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30 responses to “Oyster! Oyster! Oyster!”

  1. Nick

    The pun police are going to make you shell out for that one.

  2. Phillip

    That sounds pretty danged tasty to me! Of course, I love oysters, and had high hopes that the scorzonera would offer some of that flavor… although I also love artichoke hearts, so it all works out.

    Wish I had the patience to make some of this really slow food… having enjoyed your table, I do know what I’m missing.

  3. Sarah and Aaron

    We continue to be amazed, entertained, inspired and left wondering every time we dip into the marvels of your kitchen. Tonight we are left wondering where on earth we can get some “artichoke heart plant” for our garden.

  4. sportingdays girl

    Does one listen to “Tony Toni Tone” while prepping in the kitchen for “Oyster Oyster Oyster?”
    2nd question: Hank, do you post on a schedule that readers can go by? I’m sure I could track it to find out, but easier to ask. Or simply when inspiration strikes?

  5. ntsc

    I think that he posts on the standard non-daily bloging schedule of: “whenever I feel like it”.

    As with sushi I was introduced to oysters in a situation where I had to eat them or lose face to the girl I was hoping to get lucky with. In both cases I both liked the item and got lucky.

  6. NorCal Cazadora

    Sportingdays girl, I think it was Van Halen’s “Tora Tora Tora.” Oh, wait, there were only two toras in that song. Oh well.

    Either way, I wouldn’t know because Hank made this when I was OUT OF TOWN. He owes me now.

  7. Heather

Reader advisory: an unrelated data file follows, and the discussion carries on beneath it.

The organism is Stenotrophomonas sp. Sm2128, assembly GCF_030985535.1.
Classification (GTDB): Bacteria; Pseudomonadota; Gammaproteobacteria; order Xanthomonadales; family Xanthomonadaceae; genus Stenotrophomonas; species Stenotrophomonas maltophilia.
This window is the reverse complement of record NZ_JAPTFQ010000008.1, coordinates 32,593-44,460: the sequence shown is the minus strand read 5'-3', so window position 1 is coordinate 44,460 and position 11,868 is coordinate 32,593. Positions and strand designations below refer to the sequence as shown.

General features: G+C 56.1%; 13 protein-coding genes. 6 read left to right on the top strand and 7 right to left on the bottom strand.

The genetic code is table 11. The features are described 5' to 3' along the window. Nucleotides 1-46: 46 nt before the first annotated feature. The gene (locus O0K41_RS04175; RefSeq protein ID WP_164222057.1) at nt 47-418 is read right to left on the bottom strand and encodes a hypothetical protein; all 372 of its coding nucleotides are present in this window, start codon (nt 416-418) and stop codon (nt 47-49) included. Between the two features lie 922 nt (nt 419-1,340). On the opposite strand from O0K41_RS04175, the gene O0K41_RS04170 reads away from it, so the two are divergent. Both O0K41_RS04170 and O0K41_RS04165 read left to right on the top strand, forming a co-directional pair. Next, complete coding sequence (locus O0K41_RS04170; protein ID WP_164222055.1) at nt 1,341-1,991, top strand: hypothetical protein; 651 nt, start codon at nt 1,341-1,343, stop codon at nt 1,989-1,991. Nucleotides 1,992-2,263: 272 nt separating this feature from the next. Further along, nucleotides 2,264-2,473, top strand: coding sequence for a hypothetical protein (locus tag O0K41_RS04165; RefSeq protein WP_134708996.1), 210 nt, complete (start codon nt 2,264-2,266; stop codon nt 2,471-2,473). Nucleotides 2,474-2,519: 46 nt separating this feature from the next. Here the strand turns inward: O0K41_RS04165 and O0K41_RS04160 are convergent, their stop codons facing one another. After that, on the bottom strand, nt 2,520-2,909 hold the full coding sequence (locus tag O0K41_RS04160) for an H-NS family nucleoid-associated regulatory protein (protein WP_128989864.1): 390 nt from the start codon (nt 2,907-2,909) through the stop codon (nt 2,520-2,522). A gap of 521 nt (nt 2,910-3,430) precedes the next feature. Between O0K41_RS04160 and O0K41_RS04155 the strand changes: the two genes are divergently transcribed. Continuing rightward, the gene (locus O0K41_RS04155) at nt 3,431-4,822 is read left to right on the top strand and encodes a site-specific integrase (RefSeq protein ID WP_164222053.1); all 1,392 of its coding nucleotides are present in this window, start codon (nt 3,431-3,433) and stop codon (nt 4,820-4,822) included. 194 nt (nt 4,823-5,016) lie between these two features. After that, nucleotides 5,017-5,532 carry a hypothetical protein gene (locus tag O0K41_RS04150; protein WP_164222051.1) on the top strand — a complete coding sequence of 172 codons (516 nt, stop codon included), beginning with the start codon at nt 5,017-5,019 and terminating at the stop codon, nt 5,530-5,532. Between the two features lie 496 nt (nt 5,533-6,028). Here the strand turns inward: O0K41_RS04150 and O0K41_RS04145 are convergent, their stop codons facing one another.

I am growing cardoon because I love artichoke heart. Hey, I’ve been thinking about wild-gathering my own salsify, which is basically a roadside weed (gotta love the Asteraceae). Glad to have a use for it (besides pickles) at the ready.

  8. Sylvie, Rappahannock Cook & Kitchen Gardener

    oh, I thought maybe the third item would be mountain oyster or Rockies oyster or whatever name beef testicles go by in your side of the world…

    I just love the oyster dish Hank. It’s giving me ideas for similar named dishes where only one of the ingredients truly is what the dish say they are (although that’s their name): you know, artichokes, Jerusalem artichokes and ????
    or chicken, chicken of the woods and chickweed….

  9. T. Michael Riddle

    Normally not a shroom man Hank, but this dish made my mouth water just reading about it.
    Got to try and get the Mrs. to attempt preparing for me one night soon, when she has time of course!

  10. Oysters Rockefeller Recipe

    […] its grip on its shell even more. After 15 minutes of stabbing and jabbing, I called Hank, the King of All Things Shellfish ™. He picked up the phone, and I said something to the effect of, “I don’t often […]

  11. Nate @ House of Annie

    “Giant, acidic gobs of snot” wow, that’s brutal honesty!

    Definitely a unique creation there. Wish I could try it.

  12. Rachel @ Dog Island Farm

    The first year at my house I found this beautiful grass-like plant with purple flowers growing in various spots in our yard. Little did I know it was salsify growing wild. I got some seed while I was in the UK (where apparently it’s more popular) and tried planting it this year with no luck. I did, however, find 4″ potted plants of it at my local nursery.

    I haven’t tried it yet because honestly the name “oyster plant” scared the begeebus out of me. Thanks for this post! Now I won’t be scared of it any longer.

  13. baltimore mike

    I grew salsify in my garden plot the last few years and I absolutely agree that it tastes more like artichoke hearts than oysters. I’m amazed that more people don;t grow it, but that’s their loss. I only wish I found it for sale at more organic groceries and farmers markets. Thanks god it’s dead easy to grow!

    I also noticed that when I did grow and harvest it, I didn’t find that many recipes on line.. Mostly mashed with potatoes or cooked as some casserole.

    Another tasty veg. is sun chokes, or Jerusalem artichokes .. also in the aster family.

  14. Nick (Macheesmo)

    That is an absolutely stunning dish.

    I must say I’ve never tried oyster plant, but I agree it needs a name change.

    That said, there are some popular veggies with names that make no sense to me like…